After reading Ishmael, the book I mentioned in another blog post, I’ve been reading another book by the author, Daniel Quinn. In this book, titled Beyond Civilization, he discusses how human beings can change society and live in a way that works better for not only the environment, but for us as well. There are so many insightful and profound things within just the first few pages. I absolutely love this author and cannot wait to read all he’s published.
In Beyond Civilization, Quinn explains how for the majority of human history, we lived in tribes. Once we broke away from that and built social hierarchies, that’s when he had our “fall from grace” so to speak. Not only have our societal systems, governments, and particularly capitalism led to the destruction of our planet, they have also created a culture of violence, apathy, drug abuse, and mental illness.
He uses circuses as a metaphor, likening them to modern day tribes. He explains that unlike big corporations like Amazon, a small circus creates an atmosphere of personal interest in the success of the group as a whole. At Amazon, the people in the warehouses most likely feel no personal attachment to the company as a whole. Nor does Jeff Bezos give a single fuck about any of his employees. Quinn explains that the members of the circus, while technically employees, work not for the money, but earn the money so that they can continue to do what they love and keep their group together.
As I was reading this explanation, I realized that I had been lucky enough to stumble into my own tribe! The job I currently have feels so much different than any I’ve had in the past. There are a lot of little things about it that contribute, but I couldn’t really put my finger on why it was so different until now.
At my small non-profit I can literally count all the employees on my fingers. While we do have an executive director, it doesn’t feel like a hierarchy. Everyone understands and respects the value and importance of each position in the organization. Thinking of this group of people I work with as my tribe makes so much sense. It feels more like a tribe than just a job. I couldn’t explain it exactly before. Explain why suddenly I don’t mind working late or going above and beyond what’s required of me. Why I desperately want to do a good job, not so I’m not fired, but so I can be an asset to my team, my friends, my tribe.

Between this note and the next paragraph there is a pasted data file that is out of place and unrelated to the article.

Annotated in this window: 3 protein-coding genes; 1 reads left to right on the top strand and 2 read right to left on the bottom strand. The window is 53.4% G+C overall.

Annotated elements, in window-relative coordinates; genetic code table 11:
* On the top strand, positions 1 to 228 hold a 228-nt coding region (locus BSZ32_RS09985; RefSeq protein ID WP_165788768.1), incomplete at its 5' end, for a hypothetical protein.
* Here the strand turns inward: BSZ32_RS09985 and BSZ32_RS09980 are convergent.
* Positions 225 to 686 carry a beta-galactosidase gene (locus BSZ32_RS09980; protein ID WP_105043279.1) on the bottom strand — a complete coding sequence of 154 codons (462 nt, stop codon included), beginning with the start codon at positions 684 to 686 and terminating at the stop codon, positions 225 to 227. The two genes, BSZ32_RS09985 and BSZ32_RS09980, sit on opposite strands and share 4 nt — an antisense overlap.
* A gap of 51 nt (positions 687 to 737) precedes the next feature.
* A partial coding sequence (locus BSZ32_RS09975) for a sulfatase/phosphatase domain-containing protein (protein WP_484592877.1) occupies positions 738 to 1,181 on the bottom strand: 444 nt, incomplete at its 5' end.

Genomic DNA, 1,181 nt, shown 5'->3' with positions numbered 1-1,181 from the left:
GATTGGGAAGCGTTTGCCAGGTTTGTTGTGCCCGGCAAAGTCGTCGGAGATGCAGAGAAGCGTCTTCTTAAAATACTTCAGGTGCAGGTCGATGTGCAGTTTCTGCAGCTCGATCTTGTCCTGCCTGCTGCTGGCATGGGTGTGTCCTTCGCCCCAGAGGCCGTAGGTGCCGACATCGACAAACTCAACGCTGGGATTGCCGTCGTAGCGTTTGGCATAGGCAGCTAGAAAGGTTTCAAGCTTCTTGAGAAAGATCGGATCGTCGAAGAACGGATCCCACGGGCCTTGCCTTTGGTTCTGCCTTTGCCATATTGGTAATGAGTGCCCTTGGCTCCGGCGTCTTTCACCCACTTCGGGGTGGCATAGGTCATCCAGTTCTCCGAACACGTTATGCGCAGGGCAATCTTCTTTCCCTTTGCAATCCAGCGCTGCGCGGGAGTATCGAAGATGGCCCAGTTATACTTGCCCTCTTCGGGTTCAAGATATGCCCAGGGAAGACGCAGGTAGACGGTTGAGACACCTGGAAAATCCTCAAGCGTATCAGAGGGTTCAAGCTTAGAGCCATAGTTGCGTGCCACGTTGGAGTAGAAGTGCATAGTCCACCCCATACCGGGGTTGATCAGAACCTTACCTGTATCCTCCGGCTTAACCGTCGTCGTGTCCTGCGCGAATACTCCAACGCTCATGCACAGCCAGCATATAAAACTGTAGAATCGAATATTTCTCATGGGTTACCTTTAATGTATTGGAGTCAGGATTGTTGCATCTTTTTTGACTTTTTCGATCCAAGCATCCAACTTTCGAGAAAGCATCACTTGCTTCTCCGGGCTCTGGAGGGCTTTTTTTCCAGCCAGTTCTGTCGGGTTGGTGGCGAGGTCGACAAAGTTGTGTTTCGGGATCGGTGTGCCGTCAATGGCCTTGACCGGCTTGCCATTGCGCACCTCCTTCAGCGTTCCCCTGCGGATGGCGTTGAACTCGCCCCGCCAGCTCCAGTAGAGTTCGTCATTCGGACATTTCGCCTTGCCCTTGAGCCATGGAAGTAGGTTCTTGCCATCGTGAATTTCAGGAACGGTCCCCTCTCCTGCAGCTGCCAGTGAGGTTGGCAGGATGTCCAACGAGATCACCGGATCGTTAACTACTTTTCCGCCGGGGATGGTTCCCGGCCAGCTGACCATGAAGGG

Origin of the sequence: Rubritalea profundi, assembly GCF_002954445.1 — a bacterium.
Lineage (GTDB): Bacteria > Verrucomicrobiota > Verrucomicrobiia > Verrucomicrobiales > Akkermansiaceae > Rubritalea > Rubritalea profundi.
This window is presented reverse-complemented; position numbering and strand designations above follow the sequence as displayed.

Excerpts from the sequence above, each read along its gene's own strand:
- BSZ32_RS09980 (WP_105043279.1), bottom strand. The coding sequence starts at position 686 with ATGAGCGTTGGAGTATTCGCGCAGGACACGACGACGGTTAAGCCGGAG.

At all my old jobs, my goal was to do as little as possible without being fired. I was absolutely indignant if I had to work late or miss a break. It was painfully apparent that if I wasn’t being paid, I would not be there. At my job now, I look forward to being there. I no longer dread Sunday evenings. I am happy when I wake up to go to work. I truly feel like I am a part of something, rather than just another cog in a huge machine. I genuinely never knew it was possible to feel this way about work.
We’re conditioned to accept that for the majority of people, work is an unpleasant requirement of staying alive. It isn’t fair, it isn’t fun, but it is a necessary evil. I felt this way my whole life. And I’m sure I still would working anywhere else. What makes this job different is that it is such a small organization. We all know each other. We all care about each other. We all see the value and worth of what we do together. We are a tribe. We work to support one another and our organization, not for a paycheck.
Quinn has helped me understand that this is the way humans used to live. Things were smaller, more intimate, more meaningful. He believes we can change society so that we may all benefit from this type of system again. It is something I had never dared to dream. And while I still think humanity is too far gone at this point, I hope that he’s right. It feels so good to hope. And to experience a small piece of that life I hope everyone can have someday. I sincerely hope that you can each find a tribe of your own out there.